If you have either bad breath or poor digestion problem, then it is pretty damn certain that you have got the other problem as well. What I mean is that people with bad breath issues are usually found to have digestion issues as well, and vice versa. That only makes sense, because our body is nothing more than a network of different organs, all strung together in common harmony, and when the harmony is broken in one section, the same follows into the other sections too. So, if you have a problem in one part of your body you are bound to have a related problem in another part of your body too; only you don’t know about it. In this article I will discuss some of the causes of bad breath (including some diseases with can trigger halitosis).
a) Diseases: Say you got an acid reflux problem. So how does it affect your breath? Acid reflux occurs when your stomach produces a large amount of digestive enzyme in order to digest your food and some of this enzyme is redirected back to your mouth through your esophagus. Since this enzyme is acidic and stinky in nature, it affects your breath. Likewise, if you have a dry mouth, then it can encourage bad breath bacteria to thrive on it, thereby causing foul breath. A dry mouth is bad for two reasons: with a dry mouth you cannot get rid of the food particles inside your mouth – these food particles in turn offer a nice meal to the halitosis bacteria; on the other, any dry place is the perfect breeding ground for these bacteria. The reason why you have foul breath in the morning is because your saliva glands had stopped working throughout the time you were sleeping. While there is little you can do about morning breath, you can alleviate it at other times by drinking plenty of water.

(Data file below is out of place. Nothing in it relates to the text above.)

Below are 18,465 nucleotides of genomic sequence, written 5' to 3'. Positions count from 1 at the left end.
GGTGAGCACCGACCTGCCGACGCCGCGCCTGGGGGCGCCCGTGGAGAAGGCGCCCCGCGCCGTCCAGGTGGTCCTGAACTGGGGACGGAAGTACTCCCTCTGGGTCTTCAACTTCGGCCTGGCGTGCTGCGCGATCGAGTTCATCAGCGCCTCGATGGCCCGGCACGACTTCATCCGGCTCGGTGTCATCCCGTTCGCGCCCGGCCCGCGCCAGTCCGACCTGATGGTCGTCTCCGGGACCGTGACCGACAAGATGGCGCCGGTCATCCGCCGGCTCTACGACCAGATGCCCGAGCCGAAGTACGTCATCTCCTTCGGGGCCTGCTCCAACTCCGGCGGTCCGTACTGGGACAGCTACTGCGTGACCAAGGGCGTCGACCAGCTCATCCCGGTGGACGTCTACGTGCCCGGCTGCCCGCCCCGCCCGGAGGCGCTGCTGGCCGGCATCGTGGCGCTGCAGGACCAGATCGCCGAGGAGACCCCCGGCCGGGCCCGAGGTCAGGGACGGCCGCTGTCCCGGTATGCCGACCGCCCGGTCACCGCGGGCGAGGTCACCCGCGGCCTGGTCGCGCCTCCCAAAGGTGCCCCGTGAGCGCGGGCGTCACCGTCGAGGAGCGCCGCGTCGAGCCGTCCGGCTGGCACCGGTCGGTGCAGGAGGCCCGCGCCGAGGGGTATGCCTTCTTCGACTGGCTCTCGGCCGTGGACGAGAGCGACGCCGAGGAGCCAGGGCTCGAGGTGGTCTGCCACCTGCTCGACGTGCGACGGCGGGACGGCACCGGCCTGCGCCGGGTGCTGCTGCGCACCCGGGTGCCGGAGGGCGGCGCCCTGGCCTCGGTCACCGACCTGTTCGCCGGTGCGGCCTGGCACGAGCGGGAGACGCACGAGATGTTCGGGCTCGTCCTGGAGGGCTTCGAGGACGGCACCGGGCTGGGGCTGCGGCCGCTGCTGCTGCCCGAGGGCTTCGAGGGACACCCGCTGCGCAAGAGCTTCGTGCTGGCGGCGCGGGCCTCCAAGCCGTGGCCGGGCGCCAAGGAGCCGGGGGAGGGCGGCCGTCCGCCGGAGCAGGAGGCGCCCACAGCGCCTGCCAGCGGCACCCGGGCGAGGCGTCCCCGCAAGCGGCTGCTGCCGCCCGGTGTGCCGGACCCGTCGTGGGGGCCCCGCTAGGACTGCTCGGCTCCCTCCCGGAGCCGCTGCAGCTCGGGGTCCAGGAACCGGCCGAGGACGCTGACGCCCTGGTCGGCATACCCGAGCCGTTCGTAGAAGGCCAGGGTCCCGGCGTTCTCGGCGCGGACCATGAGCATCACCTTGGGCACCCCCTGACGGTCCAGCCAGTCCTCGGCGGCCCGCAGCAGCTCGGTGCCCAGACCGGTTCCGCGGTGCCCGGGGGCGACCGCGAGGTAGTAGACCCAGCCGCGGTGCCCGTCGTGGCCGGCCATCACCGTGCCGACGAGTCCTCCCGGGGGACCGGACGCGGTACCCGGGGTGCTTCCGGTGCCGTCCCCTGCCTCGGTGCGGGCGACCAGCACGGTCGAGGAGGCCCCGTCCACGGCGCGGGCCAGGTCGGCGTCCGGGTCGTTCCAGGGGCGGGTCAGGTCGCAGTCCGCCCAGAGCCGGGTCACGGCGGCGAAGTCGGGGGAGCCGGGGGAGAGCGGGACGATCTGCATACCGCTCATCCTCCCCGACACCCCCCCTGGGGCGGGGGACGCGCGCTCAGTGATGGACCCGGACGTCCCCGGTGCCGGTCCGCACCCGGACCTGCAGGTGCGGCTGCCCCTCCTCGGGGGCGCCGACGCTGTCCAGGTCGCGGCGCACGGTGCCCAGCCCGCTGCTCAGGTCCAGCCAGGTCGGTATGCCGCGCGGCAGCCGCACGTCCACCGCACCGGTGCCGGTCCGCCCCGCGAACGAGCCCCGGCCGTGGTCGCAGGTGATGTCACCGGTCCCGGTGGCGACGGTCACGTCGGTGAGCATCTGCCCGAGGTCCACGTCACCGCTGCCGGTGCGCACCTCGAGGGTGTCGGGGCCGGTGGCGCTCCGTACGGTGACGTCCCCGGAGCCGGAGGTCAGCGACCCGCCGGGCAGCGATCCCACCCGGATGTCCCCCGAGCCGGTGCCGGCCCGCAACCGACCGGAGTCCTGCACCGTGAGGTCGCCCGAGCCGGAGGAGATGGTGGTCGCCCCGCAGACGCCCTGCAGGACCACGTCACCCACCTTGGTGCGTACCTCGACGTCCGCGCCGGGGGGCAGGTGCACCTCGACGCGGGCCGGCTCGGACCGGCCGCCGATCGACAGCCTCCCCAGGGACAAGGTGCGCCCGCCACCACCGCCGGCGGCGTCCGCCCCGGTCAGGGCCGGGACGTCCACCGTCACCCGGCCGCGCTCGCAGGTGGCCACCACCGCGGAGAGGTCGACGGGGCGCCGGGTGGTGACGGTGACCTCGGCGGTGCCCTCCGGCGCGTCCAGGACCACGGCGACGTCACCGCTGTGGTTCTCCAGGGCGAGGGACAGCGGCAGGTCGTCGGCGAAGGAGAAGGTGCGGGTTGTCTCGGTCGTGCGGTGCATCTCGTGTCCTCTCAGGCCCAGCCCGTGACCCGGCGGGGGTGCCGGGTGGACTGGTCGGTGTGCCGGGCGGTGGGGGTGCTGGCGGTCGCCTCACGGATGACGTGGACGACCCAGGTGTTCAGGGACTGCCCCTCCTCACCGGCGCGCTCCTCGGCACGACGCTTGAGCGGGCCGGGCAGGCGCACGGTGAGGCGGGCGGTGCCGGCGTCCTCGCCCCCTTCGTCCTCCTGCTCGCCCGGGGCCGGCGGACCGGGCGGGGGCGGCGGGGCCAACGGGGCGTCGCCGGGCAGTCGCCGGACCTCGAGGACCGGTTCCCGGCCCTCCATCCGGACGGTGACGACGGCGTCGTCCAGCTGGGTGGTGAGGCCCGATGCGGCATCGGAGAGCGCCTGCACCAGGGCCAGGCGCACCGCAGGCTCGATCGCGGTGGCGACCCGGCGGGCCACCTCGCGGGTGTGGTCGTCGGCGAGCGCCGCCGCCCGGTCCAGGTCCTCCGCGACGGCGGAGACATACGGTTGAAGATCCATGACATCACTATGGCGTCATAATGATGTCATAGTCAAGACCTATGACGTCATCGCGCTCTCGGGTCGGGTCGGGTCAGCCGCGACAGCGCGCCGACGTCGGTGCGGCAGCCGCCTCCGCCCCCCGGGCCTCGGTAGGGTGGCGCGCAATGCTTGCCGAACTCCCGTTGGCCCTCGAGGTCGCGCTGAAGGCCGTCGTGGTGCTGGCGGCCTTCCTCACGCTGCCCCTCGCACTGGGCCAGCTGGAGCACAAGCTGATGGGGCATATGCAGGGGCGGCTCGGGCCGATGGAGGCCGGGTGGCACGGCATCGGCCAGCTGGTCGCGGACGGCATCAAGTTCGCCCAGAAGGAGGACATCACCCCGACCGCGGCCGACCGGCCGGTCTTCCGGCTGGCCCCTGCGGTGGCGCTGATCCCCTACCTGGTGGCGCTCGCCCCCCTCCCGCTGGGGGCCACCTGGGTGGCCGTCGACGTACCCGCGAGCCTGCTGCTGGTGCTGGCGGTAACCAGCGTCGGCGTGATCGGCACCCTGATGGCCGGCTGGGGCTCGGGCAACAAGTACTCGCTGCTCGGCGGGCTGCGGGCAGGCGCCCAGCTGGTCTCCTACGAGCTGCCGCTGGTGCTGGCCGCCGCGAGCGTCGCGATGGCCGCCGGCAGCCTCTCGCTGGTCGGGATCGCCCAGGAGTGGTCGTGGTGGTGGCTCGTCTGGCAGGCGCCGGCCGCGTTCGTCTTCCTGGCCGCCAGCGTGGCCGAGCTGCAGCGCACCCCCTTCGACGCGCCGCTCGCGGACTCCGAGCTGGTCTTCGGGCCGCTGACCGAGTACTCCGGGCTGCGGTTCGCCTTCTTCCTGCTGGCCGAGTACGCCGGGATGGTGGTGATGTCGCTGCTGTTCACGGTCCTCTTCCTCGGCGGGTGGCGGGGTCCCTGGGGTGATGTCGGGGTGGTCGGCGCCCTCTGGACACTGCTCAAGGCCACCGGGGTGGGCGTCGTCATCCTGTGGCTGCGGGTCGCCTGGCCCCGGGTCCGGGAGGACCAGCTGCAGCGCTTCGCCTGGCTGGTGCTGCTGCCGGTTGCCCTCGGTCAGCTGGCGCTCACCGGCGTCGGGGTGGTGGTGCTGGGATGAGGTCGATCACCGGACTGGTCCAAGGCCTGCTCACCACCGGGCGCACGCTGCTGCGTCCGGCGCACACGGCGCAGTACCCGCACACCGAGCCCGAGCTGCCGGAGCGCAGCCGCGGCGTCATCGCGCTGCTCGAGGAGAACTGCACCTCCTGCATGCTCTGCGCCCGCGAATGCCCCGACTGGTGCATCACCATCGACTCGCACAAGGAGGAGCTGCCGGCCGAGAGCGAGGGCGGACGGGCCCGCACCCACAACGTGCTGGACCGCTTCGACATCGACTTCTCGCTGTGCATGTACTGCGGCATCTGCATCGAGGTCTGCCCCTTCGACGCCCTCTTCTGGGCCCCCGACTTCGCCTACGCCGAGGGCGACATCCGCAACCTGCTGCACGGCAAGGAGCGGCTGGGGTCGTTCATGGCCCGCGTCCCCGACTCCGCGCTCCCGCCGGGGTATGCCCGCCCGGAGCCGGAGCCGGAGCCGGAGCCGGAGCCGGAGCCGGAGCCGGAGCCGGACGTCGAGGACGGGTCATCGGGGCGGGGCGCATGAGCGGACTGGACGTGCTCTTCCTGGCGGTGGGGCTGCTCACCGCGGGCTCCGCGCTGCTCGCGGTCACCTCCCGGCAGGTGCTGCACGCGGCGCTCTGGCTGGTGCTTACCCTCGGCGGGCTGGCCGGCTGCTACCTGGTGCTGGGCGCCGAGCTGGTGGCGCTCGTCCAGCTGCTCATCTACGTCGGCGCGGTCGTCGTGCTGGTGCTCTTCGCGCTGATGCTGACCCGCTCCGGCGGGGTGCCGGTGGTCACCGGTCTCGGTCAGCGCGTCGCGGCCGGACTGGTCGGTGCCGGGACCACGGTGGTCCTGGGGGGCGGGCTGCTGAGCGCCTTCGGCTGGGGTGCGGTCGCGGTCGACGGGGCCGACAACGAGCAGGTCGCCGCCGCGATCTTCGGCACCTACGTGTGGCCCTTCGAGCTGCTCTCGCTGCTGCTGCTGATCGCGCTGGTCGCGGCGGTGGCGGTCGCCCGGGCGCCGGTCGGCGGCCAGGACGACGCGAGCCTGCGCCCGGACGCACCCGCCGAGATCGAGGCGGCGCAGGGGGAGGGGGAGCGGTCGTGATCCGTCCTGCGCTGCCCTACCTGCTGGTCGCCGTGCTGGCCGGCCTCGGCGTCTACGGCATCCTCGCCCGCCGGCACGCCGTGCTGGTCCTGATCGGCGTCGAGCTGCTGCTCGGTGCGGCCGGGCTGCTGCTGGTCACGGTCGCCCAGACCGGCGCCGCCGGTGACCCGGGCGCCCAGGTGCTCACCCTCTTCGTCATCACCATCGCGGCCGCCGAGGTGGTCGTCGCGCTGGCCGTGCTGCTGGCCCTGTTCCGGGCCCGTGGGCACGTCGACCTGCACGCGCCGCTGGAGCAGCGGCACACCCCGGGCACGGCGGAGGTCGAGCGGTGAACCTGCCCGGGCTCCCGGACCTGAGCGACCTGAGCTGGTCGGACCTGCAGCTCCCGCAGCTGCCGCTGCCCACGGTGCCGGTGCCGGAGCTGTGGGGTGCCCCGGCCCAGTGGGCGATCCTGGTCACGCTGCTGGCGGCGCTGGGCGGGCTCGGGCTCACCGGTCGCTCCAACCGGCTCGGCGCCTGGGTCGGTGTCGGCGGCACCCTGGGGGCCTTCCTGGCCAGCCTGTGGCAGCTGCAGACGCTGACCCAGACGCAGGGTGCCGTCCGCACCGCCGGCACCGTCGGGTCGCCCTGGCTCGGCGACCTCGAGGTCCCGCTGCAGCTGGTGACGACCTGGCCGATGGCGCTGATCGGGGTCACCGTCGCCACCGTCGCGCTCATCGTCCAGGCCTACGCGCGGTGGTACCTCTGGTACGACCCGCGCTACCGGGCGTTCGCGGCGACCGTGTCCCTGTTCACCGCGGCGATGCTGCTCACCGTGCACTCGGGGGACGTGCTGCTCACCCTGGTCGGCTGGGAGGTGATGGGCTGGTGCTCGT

b) Foods: Foods which contain organosulfer compounds such as diallyl disulfide can be the cause behind halitosis. Why? These foods, once they are digested by our stomach, enter our bloodstream before being passed through our lungs and getting ejected into our mouth. Such foods are onion, cabbage, broccoli, cauliflower, garlic, asparagus, eggs, meat, fish, dairy products (such as, milk, butter and cheese), etc.
c) Smoking: Saliva is what helps to keep the halitosis bacteria away by washing away the food particles from our mouth as well as from keeping the mouth from becoming dry. Smoking, on the other hand, inhibits the saliva production which in turn makes our mouth dry, causing halitosis. On another note, smoking is also known to trigger post nasal drip which is another known cause of bad breath!
So, is there really any cure to this problem?
What if I tell you that there is a cure indeed, not just for your bad breath but also the acid reflux problem? Have you ever left a restaurant without consuming the dressing herb called parsley that is served along with your food? Well, from the next time, don’t. Parsley contains everything you need to get rid of both problems at once! For more information, [adrotate banner="5"].